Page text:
What is the difference? I see none.

    Maybe you are just plain wrong? I doubt you can make the case the CE article here is against Aquinas or the CCC.

    Plus throwing a wade of shit at Pope Francis doesn’t move me or any honest person. If anything we should suspect the shit.
    Reply
    BenYachov says:
    October 30, 2013 at 12:15 (Edit)
    0 1 Rate This
    Oh you are moderating me now?

    Yeh you can cover your own arse & Dale Price can cover it if he wants to.

    But Crude has let my criticisms of you post in the comments box over at his blog.
    Reply
    Codgitator (Cadgertator) says:
    October 30, 2013 at 13:50 (Edit)
    1 0 Rate This
    BENNNN!!!! CALM DOWN!!!! WORDPRESS AUTOMATICALLY FILTERS WHAT IT THINKS ARE DUPLICATE POSTS. YOU ARE BEING ATROCIOUS. CALM DOWN OR BE QUIET.
    Reply
    BenYachov says:
    October 30, 2013 at 14:25 (Edit)
    0 1 Rate This
    Stop yelling & I might “calm down”.
    Codgitator (Cadgertator) says:
    October 30, 2013 at 14:33 (Edit)
    1 0 Rate This
    Ben. Calm down. WordPress automatically filters what it thinks are duplicate posts. You are being atrocious. Calm down or be quiet.
    Codgitator (Cadgertator) says:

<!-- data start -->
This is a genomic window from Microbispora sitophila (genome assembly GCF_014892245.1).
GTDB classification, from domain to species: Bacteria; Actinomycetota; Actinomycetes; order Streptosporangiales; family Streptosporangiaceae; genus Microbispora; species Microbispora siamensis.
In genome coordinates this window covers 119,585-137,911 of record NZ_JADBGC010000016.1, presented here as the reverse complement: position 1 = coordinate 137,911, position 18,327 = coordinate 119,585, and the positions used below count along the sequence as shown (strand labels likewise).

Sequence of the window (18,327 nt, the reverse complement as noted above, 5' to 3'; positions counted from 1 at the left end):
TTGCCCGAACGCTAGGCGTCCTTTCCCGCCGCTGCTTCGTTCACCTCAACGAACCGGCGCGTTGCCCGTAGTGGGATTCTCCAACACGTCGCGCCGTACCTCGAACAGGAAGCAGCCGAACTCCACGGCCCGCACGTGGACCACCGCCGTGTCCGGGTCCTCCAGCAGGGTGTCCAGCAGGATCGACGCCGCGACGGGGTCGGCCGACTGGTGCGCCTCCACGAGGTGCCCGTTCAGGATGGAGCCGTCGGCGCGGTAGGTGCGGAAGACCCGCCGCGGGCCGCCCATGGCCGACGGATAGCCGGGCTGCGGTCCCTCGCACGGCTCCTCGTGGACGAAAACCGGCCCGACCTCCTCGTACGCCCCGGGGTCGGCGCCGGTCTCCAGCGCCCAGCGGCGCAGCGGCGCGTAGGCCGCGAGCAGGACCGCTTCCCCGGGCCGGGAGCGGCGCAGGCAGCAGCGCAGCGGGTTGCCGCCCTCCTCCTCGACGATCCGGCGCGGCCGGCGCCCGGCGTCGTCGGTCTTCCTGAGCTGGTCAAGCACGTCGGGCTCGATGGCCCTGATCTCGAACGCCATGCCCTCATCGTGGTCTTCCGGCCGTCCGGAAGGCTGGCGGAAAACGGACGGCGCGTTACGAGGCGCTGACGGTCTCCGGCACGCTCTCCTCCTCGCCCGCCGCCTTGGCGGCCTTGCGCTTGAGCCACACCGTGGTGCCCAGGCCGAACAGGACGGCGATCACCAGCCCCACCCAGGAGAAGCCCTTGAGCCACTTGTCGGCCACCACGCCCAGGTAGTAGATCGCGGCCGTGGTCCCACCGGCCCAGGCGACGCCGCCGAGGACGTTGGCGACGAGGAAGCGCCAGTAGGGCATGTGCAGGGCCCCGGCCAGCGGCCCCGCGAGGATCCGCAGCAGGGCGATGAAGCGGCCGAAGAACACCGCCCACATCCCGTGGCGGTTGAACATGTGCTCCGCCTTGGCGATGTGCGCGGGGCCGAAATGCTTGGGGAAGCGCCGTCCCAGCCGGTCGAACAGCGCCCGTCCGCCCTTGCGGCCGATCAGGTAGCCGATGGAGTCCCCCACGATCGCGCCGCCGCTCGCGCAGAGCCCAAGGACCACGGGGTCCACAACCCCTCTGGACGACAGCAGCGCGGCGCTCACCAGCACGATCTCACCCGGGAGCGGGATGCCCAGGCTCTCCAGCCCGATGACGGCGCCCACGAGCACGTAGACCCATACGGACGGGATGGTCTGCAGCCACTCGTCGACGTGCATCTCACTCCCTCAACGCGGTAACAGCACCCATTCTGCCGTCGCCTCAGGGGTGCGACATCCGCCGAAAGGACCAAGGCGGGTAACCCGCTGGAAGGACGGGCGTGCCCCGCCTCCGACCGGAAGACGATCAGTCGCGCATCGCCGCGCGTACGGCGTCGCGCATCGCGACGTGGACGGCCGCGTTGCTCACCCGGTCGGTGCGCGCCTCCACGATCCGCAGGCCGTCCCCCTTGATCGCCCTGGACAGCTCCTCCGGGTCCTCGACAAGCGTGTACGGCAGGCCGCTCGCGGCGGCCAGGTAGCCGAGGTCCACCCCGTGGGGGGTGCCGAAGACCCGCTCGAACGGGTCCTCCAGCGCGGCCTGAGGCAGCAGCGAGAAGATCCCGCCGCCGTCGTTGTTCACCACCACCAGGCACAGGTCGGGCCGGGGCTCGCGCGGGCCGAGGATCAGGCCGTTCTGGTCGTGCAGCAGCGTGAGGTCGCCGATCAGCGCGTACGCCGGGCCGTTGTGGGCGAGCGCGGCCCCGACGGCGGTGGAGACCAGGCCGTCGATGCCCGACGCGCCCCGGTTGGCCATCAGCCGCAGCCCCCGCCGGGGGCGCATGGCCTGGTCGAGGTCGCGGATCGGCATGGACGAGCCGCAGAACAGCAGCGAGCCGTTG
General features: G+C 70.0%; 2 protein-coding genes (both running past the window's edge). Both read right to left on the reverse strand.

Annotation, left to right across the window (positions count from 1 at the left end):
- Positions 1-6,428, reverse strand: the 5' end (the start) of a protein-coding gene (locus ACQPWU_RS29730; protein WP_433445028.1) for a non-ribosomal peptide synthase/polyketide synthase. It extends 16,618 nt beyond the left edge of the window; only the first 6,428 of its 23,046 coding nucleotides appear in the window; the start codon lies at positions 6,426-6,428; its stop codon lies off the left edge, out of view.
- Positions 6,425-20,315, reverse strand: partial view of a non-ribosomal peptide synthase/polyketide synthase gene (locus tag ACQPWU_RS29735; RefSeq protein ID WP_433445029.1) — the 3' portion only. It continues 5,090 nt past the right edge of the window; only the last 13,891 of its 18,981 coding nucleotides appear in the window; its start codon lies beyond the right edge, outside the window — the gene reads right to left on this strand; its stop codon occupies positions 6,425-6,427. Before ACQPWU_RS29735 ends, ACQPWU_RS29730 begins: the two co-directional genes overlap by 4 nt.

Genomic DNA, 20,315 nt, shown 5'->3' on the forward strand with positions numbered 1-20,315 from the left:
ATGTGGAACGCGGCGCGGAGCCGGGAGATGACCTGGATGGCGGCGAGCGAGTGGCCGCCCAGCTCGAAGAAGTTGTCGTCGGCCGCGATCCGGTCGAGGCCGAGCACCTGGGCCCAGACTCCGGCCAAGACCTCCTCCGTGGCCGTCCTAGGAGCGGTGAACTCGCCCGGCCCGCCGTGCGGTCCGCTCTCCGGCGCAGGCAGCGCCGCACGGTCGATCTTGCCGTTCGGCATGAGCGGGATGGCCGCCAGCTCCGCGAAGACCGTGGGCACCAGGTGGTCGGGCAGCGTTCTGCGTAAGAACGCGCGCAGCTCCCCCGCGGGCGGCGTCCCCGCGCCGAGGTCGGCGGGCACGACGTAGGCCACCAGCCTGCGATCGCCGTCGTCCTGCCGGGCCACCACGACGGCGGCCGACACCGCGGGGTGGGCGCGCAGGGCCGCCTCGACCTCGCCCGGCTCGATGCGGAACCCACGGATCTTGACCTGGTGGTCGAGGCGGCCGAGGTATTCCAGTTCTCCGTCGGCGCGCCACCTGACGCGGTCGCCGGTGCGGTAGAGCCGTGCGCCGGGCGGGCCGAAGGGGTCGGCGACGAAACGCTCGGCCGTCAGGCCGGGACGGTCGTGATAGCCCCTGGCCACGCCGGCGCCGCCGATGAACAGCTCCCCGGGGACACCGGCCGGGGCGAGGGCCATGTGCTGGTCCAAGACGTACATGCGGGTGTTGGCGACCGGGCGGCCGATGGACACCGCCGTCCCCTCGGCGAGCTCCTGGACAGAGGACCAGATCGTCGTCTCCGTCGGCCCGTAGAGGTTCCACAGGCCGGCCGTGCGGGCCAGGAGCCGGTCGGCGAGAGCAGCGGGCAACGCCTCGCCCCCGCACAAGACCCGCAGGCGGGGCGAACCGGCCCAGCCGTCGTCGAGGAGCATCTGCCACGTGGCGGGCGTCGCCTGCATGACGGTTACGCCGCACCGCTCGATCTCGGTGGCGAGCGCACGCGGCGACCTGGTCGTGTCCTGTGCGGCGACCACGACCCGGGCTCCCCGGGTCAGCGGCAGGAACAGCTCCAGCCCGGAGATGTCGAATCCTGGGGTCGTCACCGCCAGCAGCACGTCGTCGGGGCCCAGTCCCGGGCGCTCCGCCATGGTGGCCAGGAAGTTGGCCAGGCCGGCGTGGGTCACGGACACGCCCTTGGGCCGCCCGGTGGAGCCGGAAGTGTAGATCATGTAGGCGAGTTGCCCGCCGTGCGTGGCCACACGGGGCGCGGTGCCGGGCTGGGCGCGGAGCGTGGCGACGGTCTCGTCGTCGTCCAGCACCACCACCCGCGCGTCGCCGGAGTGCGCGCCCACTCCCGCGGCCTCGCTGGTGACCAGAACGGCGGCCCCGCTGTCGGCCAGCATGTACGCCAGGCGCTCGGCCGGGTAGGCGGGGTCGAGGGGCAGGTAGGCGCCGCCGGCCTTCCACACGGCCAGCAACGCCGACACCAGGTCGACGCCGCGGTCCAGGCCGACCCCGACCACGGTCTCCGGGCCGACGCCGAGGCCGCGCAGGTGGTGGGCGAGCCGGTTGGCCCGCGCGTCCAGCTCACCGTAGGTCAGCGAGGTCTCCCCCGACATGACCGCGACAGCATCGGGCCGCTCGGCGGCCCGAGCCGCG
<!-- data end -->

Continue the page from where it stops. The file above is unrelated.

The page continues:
October 30, 2013 at 14:37 (Edit)
    1 0 Rate This
    Even without CAPS on, Ben, I think you’d have to admit that you come across as a shouter and a chest-beater. I don’t have any time for interactions like that. You can post pretty much anything you want here, but don’t expect me to let myself get dragged into a flame war with, well, I think you know your reputation. Am I right? You yourself admit you’re in “full Ben Yachov mode”, but that entire persona is not someone I want to deal with. It’s unhealthy and, I believe, ultimately futile. All the best,
    Dale Price says:
    October 30, 2013 at 12:24 (Edit)
    0 0 Rate This
    What am I supposed to cover, Ben?
    Reply
    BenYachov says:
    October 30, 2013 at 12:41 (Edit)
    0 1 Rate This
    If you don’t know Dale then you are not doing it.
    Reply
    BenYachov says:
    October 30, 2013 at 12:43 (Edit)
    0 1 Rate This
    Some sanity for your consideration.

    http://commonsensecatholicism.blogspot.com/2013/10/amateur-hour-traditionalism.html
    Reply
    c matt says:
    October 30, 2013 at 13:04 (Edit)
    2 0 Rate This
    I don’t know, Ben. You read Pascendi, then you read Francis and Maradiaga, and you can’t help but scratch your head. The point is, with BXVI “condom kerfuffle” it was pretty easy to see he did not intend to approve of condom use, and HE cleared it up pronto. With Francis, it is not that “easy,” and as of yet, I have not heard Francis himself say “this is what I meant,”..”I was misquoted” yadda yadda. If Francis does that somewhere, great – where is it? Where can you get the secret Franics decoder ring that turns this all perfectly orthodox? As for Maradiaga, the only defense is that hopefully he does not represent the thinking of the Pope.
    Reply
    BenYachov says:
    October 30, 2013 at 13:19 (Edit)
    0 1 Rate This
    Matt

    “Your comment is awaiting moderation.